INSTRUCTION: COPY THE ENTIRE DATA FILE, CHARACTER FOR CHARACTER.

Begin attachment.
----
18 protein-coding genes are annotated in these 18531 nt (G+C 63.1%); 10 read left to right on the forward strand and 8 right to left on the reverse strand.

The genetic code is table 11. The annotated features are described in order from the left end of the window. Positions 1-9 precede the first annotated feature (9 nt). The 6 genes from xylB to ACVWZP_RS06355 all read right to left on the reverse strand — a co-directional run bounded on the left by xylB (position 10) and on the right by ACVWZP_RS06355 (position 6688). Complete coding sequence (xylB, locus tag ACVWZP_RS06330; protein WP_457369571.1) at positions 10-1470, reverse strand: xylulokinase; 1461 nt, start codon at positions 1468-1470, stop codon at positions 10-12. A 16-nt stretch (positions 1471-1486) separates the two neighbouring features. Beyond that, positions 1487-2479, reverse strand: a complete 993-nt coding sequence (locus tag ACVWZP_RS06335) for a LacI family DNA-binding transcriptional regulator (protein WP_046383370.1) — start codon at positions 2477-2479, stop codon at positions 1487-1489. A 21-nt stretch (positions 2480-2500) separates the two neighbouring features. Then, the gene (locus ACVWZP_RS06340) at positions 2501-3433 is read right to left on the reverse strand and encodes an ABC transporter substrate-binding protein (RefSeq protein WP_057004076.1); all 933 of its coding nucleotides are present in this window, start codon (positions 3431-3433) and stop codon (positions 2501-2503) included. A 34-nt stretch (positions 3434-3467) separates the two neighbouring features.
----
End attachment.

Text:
18 protein-coding genes are annotated in these 18531 nt (G+C 63.1%); 10 read left to right on the forward strand and 8 right to left on the reverse strand.

The genetic code is table 11. The annotated features are described in order from the left end of the window. Positions 1-9 precede the first annotated feature (9 nt). The 6 genes from xylB to ACVWZP_RS06355 all read right to left on the reverse strand — a co-directional run bounded on the left by xylB (position 10) and on the right by ACVWZP_RS06355 (position 6688). Complete coding sequence (xylB, locus tag ACVWZP_RS06330; protein WP_457369571.1) at positions 10-1470, reverse strand: xylulokinase; 1461 nt, start codon at positions 1468-1470, stop codon at positions 10-12. A 16-nt stretch (positions 1471-1486) separates the two neighbouring features. Beyond that, positions 1487-2479, reverse strand: a complete 993-nt coding sequence (locus tag ACVWZP_RS06335) for a LacI family DNA-binding transcriptional regulator (protein WP_046383370.1) — start codon at positions 2477-2479, stop codon at positions 1487-1489. A 21-nt stretch (positions 2480-2500) separates the two neighbouring features. Then, the gene (locus ACVWZP_RS06340) at positions 2501-3433 is read right to left on the reverse strand and encodes an ABC transporter substrate-binding protein (RefSeq protein WP_057004076.1); all 933 of its coding nucleotides are present in this window, start codon (positions 3431-3433) and stop codon (positions 2501-2503) included. A 34-nt stretch (positions 3434-3467) separates the two neighbouring features.